Well any sort of bulk mail is going to result in some amount of complaints, no matter how strict the signup requirements. (some) AOL members have a habit of marking anything and everything they don’t feel like getting as spam. I see this with discussion lists as well, sometimes. You also have cases where people are sharing an account and don’t realize that someone signed up. Also, there are still some “grandfathered” lists from before the new policy took effect (although we’ve been requiring confirmation for AOL subscribers for quite some time).
I’m not sure what was happening in this particular situation - we noticed that some of AOL’s inbound mail servers seemed to be blocking us while others weren’t. When I spoke to someone on the phone over there, they claimed that they didn’t see any existing blocks on that machine.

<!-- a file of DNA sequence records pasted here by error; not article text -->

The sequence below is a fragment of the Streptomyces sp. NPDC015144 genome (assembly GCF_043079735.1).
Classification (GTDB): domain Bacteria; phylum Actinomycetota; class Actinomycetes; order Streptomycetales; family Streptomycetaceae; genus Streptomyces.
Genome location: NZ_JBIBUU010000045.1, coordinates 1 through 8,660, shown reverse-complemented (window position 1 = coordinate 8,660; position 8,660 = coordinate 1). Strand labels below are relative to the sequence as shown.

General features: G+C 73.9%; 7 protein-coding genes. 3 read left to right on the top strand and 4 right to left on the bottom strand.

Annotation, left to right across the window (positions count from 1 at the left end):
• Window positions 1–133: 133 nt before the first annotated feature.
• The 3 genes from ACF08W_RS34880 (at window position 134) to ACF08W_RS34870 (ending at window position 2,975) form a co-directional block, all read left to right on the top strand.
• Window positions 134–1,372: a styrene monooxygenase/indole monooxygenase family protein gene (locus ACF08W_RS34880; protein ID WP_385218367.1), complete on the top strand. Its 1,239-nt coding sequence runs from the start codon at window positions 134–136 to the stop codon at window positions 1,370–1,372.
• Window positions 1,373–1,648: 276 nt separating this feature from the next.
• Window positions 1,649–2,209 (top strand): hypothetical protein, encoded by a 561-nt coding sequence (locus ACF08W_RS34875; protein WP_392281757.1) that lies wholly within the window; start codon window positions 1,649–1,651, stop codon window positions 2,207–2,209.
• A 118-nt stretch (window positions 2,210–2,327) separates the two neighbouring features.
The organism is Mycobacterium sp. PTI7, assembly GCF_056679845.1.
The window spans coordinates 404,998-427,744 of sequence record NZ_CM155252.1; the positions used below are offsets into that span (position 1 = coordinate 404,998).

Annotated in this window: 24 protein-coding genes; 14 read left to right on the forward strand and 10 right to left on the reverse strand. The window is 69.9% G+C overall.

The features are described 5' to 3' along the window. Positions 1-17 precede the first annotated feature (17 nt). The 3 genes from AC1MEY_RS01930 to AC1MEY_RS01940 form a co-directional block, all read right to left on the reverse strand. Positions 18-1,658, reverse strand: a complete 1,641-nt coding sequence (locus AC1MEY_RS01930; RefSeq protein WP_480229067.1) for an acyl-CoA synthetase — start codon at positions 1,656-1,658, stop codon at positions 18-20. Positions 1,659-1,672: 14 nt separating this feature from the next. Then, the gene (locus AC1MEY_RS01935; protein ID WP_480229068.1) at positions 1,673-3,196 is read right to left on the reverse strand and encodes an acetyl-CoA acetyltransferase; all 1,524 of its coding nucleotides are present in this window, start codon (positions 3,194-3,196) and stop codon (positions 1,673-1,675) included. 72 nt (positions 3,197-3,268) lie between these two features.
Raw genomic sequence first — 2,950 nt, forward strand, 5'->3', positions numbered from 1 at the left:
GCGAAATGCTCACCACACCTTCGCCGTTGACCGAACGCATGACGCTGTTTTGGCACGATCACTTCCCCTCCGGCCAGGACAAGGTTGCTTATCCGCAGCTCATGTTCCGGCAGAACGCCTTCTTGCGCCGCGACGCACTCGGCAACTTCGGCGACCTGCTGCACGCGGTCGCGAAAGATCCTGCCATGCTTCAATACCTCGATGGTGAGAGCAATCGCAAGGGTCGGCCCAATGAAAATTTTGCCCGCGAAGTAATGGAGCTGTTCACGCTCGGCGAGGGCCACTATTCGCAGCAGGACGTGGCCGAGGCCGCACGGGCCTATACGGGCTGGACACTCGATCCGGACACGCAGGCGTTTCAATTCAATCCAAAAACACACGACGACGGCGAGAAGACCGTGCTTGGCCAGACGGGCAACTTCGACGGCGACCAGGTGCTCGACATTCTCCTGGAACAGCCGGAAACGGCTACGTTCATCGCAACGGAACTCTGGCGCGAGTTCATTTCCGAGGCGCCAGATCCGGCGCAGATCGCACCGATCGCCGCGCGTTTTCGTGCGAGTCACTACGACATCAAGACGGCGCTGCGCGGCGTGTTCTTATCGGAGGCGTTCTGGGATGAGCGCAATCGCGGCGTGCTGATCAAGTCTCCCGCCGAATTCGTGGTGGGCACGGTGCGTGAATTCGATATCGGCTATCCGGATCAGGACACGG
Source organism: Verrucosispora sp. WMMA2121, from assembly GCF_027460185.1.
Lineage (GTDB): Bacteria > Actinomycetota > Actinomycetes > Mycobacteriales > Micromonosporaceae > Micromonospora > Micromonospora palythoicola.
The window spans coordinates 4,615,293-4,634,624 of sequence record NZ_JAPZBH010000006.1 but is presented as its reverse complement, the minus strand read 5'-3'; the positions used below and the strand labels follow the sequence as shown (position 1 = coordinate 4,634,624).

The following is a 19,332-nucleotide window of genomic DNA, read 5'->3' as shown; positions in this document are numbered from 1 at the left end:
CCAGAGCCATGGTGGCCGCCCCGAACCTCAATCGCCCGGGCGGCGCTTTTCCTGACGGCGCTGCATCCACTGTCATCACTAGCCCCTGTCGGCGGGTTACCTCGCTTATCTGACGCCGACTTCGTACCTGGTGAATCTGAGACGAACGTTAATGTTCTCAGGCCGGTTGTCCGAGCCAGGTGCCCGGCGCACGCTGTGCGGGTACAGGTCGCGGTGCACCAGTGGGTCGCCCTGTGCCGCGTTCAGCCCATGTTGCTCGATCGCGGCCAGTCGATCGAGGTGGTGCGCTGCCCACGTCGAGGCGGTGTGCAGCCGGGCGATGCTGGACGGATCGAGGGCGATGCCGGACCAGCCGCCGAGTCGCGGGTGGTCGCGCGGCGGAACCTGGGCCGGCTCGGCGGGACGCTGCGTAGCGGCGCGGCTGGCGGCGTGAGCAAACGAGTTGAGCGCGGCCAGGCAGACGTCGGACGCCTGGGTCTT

I have filled out a whitelist request form for certain bulk mail machines on our side (particularly the ones sending announcement / discussion lists, and those sending the confirmation messages themselves) - hopefully this should help.
I’ve generally found AOL pretty responsive - they have a hard job to do, and a whole lot of users. And, unlike other ISPs, they do a pretty good of documenting their policies. The sad truth is that given the current state of the spam problem (with probably 40-60%+ of mail at many sites being spam), blocked and filtered mail are probably going to become more of a problem rather than less.